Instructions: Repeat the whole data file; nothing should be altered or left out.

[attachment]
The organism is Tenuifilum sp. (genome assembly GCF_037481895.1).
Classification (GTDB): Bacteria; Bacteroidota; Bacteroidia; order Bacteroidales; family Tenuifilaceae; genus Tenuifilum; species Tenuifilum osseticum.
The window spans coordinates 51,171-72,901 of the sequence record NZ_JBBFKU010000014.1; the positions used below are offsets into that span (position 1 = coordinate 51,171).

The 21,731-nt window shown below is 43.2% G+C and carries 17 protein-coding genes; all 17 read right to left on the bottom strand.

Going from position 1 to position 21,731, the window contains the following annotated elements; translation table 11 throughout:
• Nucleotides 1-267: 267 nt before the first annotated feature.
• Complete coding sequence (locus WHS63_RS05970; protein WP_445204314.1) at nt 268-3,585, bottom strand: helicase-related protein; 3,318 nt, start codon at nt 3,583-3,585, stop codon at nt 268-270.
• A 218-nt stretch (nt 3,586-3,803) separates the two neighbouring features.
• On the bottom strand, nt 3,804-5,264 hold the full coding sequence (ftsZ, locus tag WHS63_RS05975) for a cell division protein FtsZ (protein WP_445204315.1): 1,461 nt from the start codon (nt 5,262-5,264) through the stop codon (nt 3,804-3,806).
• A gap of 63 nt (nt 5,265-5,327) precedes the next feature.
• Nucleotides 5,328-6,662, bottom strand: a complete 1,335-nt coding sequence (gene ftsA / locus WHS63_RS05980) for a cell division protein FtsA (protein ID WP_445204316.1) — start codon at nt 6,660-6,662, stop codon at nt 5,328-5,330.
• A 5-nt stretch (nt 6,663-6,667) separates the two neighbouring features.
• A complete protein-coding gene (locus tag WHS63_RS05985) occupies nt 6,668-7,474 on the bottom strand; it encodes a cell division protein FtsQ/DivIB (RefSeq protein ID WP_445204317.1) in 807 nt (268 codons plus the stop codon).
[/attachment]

The organism is Tenuifilum sp. (genome assembly GCF_037481895.1).
Classification (GTDB): Bacteria; Bacteroidota; Bacteroidia; order Bacteroidales; family Tenuifilaceae; genus Tenuifilum; species Tenuifilum osseticum.
The window spans coordinates 51,171-72,901 of the sequence record NZ_JBBFKU010000014.1; the positions used below are offsets into that span (position 1 = coordinate 51,171).

The 21,731-nt window shown below is 43.2% G+C and carries 17 protein-coding genes; all 17 read right to left on the bottom strand.

Going from position 1 to position 21,731, the window contains the following annotated elements; translation table 11 throughout:
• Nucleotides 1-267: 267 nt before the first annotated feature.
• Complete coding sequence (locus WHS63_RS05970; protein WP_445204314.1) at nt 268-3,585, bottom strand: helicase-related protein; 3,318 nt, start codon at nt 3,583-3,585, stop codon at nt 268-270.
• A 218-nt stretch (nt 3,586-3,803) separates the two neighbouring features.
• On the bottom strand, nt 3,804-5,264 hold the full coding sequence (ftsZ, locus tag WHS63_RS05975) for a cell division protein FtsZ (protein WP_445204315.1): 1,461 nt from the start codon (nt 5,262-5,264) through the stop codon (nt 3,804-3,806).
• A gap of 63 nt (nt 5,265-5,327) precedes the next feature.
• Nucleotides 5,328-6,662, bottom strand: a complete 1,335-nt coding sequence (gene ftsA / locus WHS63_RS05980) for a cell division protein FtsA (protein ID WP_445204316.1) — start codon at nt 6,660-6,662, stop codon at nt 5,328-5,330.
• A 5-nt stretch (nt 6,663-6,667) separates the two neighbouring features.
• A complete protein-coding gene (locus tag WHS63_RS05985) occupies nt 6,668-7,474 on the bottom strand; it encodes a cell division protein FtsQ/DivIB (RefSeq protein ID WP_445204317.1) in 807 nt (268 codons plus the stop codon).